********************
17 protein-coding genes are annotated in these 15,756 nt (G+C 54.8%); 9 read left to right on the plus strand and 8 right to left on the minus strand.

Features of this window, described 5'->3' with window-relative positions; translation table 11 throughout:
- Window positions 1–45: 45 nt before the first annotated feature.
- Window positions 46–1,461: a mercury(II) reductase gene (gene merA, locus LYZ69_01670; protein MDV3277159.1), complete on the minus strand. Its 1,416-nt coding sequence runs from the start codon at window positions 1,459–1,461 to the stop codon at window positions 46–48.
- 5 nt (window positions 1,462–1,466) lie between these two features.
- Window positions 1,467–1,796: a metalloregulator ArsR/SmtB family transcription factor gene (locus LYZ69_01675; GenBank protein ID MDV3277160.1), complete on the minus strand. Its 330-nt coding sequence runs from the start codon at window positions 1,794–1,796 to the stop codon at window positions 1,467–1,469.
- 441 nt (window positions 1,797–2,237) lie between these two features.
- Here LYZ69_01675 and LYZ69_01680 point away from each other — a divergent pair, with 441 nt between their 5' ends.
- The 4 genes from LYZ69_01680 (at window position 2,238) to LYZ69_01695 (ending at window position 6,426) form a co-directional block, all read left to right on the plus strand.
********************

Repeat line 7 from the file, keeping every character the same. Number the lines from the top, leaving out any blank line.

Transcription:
- 441 nt (window positions 1,797–2,237) lie between these two features.